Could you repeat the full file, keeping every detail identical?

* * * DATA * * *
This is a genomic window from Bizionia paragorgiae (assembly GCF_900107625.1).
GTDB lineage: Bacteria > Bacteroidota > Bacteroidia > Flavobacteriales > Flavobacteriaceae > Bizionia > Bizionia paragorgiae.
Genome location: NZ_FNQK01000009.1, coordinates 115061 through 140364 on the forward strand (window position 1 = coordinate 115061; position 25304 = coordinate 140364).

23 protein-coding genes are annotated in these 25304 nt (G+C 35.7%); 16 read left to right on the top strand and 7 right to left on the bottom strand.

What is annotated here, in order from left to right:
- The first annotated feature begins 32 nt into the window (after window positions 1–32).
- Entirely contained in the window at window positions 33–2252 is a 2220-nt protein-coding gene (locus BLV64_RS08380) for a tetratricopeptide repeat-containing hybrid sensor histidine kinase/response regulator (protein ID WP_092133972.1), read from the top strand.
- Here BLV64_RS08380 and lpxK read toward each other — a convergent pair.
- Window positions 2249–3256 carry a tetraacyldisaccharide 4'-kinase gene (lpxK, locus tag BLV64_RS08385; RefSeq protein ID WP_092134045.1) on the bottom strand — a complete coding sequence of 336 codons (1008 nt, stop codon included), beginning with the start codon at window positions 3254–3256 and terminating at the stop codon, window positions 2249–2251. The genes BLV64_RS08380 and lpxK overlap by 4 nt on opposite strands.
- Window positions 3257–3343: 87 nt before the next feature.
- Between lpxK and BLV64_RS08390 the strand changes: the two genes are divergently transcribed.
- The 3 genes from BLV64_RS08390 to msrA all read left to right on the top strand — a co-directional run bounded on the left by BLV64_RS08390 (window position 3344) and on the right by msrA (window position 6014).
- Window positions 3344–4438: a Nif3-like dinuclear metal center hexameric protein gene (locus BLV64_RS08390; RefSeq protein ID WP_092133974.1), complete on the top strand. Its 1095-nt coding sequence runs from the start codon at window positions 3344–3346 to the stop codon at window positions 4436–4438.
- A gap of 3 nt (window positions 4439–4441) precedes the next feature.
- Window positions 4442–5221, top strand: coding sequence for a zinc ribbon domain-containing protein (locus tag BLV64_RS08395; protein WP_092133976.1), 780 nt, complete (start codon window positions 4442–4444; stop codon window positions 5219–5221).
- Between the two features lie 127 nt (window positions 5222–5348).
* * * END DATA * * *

This is a genomic window from Bizionia paragorgiae (assembly GCF_900107625.1).
GTDB lineage: Bacteria > Bacteroidota > Bacteroidia > Flavobacteriales > Flavobacteriaceae > Bizionia > Bizionia paragorgiae.
Genome location: NZ_FNQK01000009.1, coordinates 115061 through 140364 on the forward strand (window position 1 = coordinate 115061; position 25304 = coordinate 140364).

23 protein-coding genes are annotated in these 25304 nt (G+C 35.7%); 16 read left to right on the top strand and 7 right to left on the bottom strand.

What is annotated here, in order from left to right:
- The first annotated feature begins 32 nt into the window (after window positions 1–32).
- Entirely contained in the window at window positions 33–2252 is a 2220-nt protein-coding gene (locus BLV64_RS08380) for a tetratricopeptide repeat-containing hybrid sensor histidine kinase/response regulator (protein ID WP_092133972.1), read from the top strand.
- Here BLV64_RS08380 and lpxK read toward each other — a convergent pair.
- Window positions 2249–3256 carry a tetraacyldisaccharide 4'-kinase gene (lpxK, locus tag BLV64_RS08385; RefSeq protein ID WP_092134045.1) on the bottom strand — a complete coding sequence of 336 codons (1008 nt, stop codon included), beginning with the start codon at window positions 3254–3256 and terminating at the stop codon, window positions 2249–2251. The genes BLV64_RS08380 and lpxK overlap by 4 nt on opposite strands.
- Window positions 3257–3343: 87 nt before the next feature.
- Between lpxK and BLV64_RS08390 the strand changes: the two genes are divergently transcribed.
- The 3 genes from BLV64_RS08390 to msrA all read left to right on the top strand — a co-directional run bounded on the left by BLV64_RS08390 (window position 3344) and on the right by msrA (window position 6014).
- Window positions 3344–4438: a Nif3-like dinuclear metal center hexameric protein gene (locus BLV64_RS08390; RefSeq protein ID WP_092133974.1), complete on the top strand. Its 1095-nt coding sequence runs from the start codon at window positions 3344–3346 to the stop codon at window positions 4436–4438.
- A gap of 3 nt (window positions 4439–4441) precedes the next feature.
- Window positions 4442–5221, top strand: coding sequence for a zinc ribbon domain-containing protein (locus tag BLV64_RS08395; protein WP_092133976.1), 780 nt, complete (start codon window positions 4442–4444; stop codon window positions 5219–5221).
- Between the two features lie 127 nt (window positions 5222–5348).